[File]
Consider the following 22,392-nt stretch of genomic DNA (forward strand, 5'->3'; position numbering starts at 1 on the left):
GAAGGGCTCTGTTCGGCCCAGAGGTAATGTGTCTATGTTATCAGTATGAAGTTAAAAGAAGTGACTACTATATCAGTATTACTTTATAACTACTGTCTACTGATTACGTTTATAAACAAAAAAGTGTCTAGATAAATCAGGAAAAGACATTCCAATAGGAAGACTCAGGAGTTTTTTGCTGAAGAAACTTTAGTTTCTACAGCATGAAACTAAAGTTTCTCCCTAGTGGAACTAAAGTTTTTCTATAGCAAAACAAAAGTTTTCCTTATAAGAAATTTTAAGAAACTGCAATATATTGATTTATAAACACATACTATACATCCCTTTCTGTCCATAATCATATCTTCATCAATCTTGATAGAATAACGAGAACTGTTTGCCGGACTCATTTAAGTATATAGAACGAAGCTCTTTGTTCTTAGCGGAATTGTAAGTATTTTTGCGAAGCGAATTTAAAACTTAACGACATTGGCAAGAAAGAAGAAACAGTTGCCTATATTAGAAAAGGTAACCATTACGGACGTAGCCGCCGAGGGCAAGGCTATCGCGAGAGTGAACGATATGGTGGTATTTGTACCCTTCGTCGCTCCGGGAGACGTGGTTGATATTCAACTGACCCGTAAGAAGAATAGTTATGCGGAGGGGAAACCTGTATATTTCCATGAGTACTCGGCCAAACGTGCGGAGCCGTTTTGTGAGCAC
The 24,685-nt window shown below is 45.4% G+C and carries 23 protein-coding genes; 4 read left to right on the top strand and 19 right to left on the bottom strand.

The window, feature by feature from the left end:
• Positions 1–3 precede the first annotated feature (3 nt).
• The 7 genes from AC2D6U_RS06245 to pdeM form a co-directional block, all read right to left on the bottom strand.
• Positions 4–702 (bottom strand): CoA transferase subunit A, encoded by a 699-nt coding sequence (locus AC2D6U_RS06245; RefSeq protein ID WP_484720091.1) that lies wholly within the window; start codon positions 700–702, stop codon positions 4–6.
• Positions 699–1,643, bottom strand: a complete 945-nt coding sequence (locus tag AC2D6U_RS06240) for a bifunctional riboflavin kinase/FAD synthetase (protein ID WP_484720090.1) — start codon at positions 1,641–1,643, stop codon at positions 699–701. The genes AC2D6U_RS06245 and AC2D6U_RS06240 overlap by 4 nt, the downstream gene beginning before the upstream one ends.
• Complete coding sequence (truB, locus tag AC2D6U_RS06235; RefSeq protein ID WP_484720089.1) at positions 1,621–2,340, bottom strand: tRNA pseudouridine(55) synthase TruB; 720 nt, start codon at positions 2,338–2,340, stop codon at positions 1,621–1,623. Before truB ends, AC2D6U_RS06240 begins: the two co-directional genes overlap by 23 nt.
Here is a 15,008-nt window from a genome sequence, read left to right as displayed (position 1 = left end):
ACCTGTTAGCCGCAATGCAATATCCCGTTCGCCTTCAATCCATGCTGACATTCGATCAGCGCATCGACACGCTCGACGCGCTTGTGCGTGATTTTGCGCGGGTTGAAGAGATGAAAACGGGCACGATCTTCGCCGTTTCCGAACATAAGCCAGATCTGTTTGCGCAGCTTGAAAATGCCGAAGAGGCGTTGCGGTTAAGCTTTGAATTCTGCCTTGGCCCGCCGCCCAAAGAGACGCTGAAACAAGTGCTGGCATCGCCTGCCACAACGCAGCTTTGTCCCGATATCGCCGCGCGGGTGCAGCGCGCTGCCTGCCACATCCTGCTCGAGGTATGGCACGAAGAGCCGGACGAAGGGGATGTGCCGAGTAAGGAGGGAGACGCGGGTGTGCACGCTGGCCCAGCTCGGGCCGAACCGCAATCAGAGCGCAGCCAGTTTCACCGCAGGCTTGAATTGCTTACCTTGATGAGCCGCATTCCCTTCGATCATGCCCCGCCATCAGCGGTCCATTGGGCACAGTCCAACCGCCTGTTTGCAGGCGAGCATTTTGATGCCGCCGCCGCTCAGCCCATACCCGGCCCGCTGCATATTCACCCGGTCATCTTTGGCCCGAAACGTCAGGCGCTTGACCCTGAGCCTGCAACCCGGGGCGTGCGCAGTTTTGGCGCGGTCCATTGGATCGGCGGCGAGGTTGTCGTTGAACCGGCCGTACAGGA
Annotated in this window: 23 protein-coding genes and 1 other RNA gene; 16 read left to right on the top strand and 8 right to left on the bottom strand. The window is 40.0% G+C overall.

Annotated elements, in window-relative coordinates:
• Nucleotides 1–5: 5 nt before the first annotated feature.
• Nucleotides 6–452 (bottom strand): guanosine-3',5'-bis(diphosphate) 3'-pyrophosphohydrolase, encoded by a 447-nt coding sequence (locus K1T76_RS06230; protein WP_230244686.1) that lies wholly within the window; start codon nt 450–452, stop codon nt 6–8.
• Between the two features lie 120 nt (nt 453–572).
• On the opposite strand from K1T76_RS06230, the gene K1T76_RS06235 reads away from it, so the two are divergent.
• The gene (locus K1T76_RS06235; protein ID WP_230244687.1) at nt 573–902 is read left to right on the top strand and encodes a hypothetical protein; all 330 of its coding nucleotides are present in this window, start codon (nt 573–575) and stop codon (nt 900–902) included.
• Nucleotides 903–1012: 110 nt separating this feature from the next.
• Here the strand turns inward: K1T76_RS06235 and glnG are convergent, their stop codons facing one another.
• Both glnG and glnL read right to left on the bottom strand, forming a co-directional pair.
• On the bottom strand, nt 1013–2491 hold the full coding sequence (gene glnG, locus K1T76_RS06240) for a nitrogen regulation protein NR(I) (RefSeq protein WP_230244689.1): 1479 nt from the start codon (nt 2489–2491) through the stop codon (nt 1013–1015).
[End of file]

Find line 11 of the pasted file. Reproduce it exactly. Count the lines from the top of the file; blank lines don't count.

ACCTGTTAGCCGCAATGCAATATCCCGTTCGCCTTCAATCCATGCTGACATTCGATCAGCGCATCGACACGCTCGACGCGCTTGTGCGTGATTTTGCGCGGGTTGAAGAGATGAAAACGGGCACGATCTTCGCCGTTTCCGAACATAAGCCAGATCTGTTTGCGCAGCTTGAAAATGCCGAAGAGGCGTTGCGGTTAAGCTTTGAATTCTGCCTTGGCCCGCCGCCCAAAGAGACGCTGAAACAAGTGCTGGCATCGCCTGCCACAACGCAGCTTTGTCCCGATATCGCCGCGCGGGTGCAGCGCGCTGCCTGCCACATCCTGCTCGAGGTATGGCACGAAGAGCCGGACGAAGGGGATGTGCCGAGTAAGGAGGGAGACGCGGGTGTGCACGCTGGCCCAGCTCGGGCCGAACCGCAATCAGAGCGCAGCCAGTTTCACCGCAGGCTTGAATTGCTTACCTTGATGAGCCGCATTCCCTTCGATCATGCCCCGCCATCAGCGGTCCATTGGGCACAGTCCAACCGCCTGTTTGCAGGCGAGCATTTTGATGCCGCCGCCGCTCAGCCCATACCCGGCCCGCTGCATATTCACCCGGTCATCTTTGGCCCGAAACGTCAGGCGCTTGACCCTGAGCCTGCAACCCGGGGCGTGCGCAGTTTTGGCGCGGTCCATTGGATCGGCGGCGAGGTTGTCGTTGAACCGGCCGTACAGGA